What is Eye Movement Desensitisation and Reprocessing?
Eye Movement Desensitisation and Reprocessing (EMDR) therapy was developed for the treatment of post-traumatic stress disorder (PTSD) on the basis that traumatic experiences are not always ‘processed’ or ‘stored’ correctly by the brain because of the impact and severity of the trauma.
Distressing nightmares are common, as is generally feeling on edge all the time and avoidance of certain activities. Often, over time, these symptoms reduce naturally as the brain tries to make sense of the traumatic events on its own accord. Sometimes however, we may need help from a therapy such as EMDR to be able to move on. EMDR can be offered over six-12 sessions but recovery may be achieved in as few as three sessions.
How does it work?
During an EMDR session, the therapist will encourage you to recall some, or all, aspects of the trauma you experienced whilst focusing on an exercise provided by the therapist. This technique allows the brain to make sense of different memories from the trauma and store these memories in a better way. The effect of this reduces the impact of the trauma and helps you to recover.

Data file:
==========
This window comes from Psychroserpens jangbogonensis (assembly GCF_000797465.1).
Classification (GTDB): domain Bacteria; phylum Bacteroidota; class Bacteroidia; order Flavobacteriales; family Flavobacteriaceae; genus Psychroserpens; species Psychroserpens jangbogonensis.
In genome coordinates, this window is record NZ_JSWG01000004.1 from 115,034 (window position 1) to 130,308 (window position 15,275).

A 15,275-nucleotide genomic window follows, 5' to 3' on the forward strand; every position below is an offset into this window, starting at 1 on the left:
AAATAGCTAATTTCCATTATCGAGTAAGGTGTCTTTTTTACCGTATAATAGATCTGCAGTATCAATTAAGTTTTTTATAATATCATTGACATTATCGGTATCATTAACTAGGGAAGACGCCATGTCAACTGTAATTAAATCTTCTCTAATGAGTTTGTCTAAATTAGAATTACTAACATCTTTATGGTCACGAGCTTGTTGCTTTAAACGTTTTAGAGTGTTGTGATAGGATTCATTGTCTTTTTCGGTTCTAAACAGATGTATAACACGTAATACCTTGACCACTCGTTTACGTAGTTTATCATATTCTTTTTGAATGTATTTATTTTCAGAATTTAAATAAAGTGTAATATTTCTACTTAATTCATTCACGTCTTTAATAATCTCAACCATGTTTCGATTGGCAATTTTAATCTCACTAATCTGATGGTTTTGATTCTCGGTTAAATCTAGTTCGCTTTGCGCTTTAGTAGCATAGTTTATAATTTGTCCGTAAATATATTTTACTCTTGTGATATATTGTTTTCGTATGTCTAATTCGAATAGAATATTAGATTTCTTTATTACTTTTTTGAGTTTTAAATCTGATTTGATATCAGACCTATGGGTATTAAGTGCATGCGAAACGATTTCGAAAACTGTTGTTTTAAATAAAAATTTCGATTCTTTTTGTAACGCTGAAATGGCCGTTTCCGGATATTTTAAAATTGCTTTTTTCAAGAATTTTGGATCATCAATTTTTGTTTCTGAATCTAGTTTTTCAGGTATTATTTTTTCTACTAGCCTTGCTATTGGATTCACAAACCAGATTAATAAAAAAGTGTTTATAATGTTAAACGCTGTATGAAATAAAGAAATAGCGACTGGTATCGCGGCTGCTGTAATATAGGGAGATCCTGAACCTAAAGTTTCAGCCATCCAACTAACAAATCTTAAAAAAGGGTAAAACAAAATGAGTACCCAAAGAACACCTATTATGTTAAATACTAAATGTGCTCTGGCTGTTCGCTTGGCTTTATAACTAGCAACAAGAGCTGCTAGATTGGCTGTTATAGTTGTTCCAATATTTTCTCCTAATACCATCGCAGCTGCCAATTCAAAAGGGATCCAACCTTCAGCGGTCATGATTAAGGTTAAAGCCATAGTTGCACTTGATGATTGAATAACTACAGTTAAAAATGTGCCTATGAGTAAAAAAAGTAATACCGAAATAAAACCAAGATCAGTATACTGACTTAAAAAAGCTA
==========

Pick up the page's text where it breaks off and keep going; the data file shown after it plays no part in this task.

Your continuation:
Is it effective?
This form of therapy is extremely well researched and has proven to be an essential method of reducing the effects of PTSD. In particular, recent research has shown that patients report EMDR as significantly more effective than other forms of therapy in the treatment of PTSD.